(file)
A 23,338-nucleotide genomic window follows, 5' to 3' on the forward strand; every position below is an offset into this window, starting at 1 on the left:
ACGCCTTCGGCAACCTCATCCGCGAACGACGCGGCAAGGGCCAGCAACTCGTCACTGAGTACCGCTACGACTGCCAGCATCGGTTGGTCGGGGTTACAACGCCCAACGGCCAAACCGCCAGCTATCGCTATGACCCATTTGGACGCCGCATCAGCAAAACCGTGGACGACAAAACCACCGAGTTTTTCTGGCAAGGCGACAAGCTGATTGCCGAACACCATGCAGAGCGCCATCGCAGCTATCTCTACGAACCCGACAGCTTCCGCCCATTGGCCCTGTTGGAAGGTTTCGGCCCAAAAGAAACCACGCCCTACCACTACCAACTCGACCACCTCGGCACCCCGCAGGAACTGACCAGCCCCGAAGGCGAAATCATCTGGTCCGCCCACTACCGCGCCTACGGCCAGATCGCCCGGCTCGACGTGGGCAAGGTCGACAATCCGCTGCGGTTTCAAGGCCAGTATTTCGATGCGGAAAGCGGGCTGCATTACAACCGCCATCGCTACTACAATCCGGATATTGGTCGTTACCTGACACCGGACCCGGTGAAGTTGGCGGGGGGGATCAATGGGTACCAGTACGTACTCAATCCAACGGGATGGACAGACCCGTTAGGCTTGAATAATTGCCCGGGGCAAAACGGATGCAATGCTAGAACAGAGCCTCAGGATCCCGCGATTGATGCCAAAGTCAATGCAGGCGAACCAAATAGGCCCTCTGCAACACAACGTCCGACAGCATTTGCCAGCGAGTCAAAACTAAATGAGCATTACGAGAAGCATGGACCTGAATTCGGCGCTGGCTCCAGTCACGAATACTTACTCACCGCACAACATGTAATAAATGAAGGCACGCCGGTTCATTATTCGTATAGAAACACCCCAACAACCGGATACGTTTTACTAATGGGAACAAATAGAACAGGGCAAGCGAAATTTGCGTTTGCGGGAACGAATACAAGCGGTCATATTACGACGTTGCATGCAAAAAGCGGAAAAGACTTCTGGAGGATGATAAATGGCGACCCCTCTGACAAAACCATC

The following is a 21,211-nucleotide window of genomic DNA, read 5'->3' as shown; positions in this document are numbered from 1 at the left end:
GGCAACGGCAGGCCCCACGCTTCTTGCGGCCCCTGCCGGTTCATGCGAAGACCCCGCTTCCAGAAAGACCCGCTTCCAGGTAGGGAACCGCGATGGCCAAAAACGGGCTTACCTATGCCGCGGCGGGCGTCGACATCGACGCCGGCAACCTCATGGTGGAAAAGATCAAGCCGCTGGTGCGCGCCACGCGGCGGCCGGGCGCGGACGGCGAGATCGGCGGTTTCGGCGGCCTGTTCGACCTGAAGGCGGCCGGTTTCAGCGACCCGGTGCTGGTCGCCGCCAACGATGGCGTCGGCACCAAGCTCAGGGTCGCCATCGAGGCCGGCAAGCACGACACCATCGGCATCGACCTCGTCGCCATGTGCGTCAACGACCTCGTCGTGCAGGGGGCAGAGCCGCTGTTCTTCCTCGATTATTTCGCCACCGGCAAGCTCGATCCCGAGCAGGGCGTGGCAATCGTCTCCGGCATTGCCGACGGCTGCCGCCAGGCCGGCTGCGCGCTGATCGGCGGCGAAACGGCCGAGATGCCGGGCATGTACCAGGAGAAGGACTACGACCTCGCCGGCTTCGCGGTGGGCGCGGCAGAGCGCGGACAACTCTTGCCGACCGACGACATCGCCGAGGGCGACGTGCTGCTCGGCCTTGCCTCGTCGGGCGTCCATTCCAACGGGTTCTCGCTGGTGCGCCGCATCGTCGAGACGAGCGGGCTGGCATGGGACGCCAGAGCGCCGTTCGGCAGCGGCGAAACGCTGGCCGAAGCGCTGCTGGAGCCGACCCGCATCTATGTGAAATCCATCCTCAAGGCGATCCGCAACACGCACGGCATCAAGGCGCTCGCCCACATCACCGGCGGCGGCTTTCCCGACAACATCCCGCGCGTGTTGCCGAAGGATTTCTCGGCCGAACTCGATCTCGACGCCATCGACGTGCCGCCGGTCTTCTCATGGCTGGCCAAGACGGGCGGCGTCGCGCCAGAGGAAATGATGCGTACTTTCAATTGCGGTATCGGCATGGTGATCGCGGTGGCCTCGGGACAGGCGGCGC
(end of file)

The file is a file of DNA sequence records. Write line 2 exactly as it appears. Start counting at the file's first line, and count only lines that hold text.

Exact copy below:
ACGCCTTCGGCAACCTCATCCGCGAACGACGCGGCAAGGGCCAGCAACTCGTCACTGAGTACCGCTACGACTGCCAGCATCGGTTGGTCGGGGTTACAACGCCCAACGGCCAAACCGCCAGCTATCGCTATGACCCATTTGGACGCCGCATCAGCAAAACCGTGGACGACAAAACCACCGAGTTTTTCTGGCAAGGCGACAAGCTGATTGCCGAACACCATGCAGAGCGCCATCGCAGCTATCTCTACGAACCCGACAGCTTCCGCCCATTGGCCCTGTTGGAAGGTTTCGGCCCAAAAGAAACCACGCCCTACCACTACCAACTCGACCACCTCGGCACCCCGCAGGAACTGACCAGCCCCGAAGGCGAAATCATCTGGTCCGCCCACTACCGCGCCTACGGCCAGATCGCCCGGCTCGACGTGGGCAAGGTCGACAATCCGCTGCGGTTTCAAGGCCAGTATTTCGATGCGGAAAGCGGGCTGCATTACAACCGCCATCGCTACTACAATCCGGATATTGGTCGTTACCTGACACCGGACCCGGTGAAGTTGGCGGGGGGGATCAATGGGTACCAGTACGTACTCAATCCAACGGGATGGACAGACCCGTTAGGCTTGAATAATTGCCCGGGGCAAAACGGATGCAATGCTAGAACAGAGCCTCAGGATCCCGCGATTGATGCCAAAGTCAATGCAGGCGAACCAAATAGGCCCTCTGCAACACAACGTCCGACAGCATTTGCCAGCGAGTCAAAACTAAATGAGCATTACGAGAAGCATGGACCTGAATTCGGCGCTGGCTCCAGTCACGAATACTTACTCACCGCACAACATGTAATAAATGAAGGCACGCCGGTTCATTATTCGTATAGAAACACCCCAACAACCGGATACGTTTTACTAATGGGAACAAATAGAACAGGGCAAGCGAAATTTGCGTTTGCGGGAACGAATACAAGCGGTCATATTACGACGTTGCATGCAAAAAGCGGAAAAGACTTCTGGAGGATGATAAATGGCGACCCCTCTGACAAAACCATC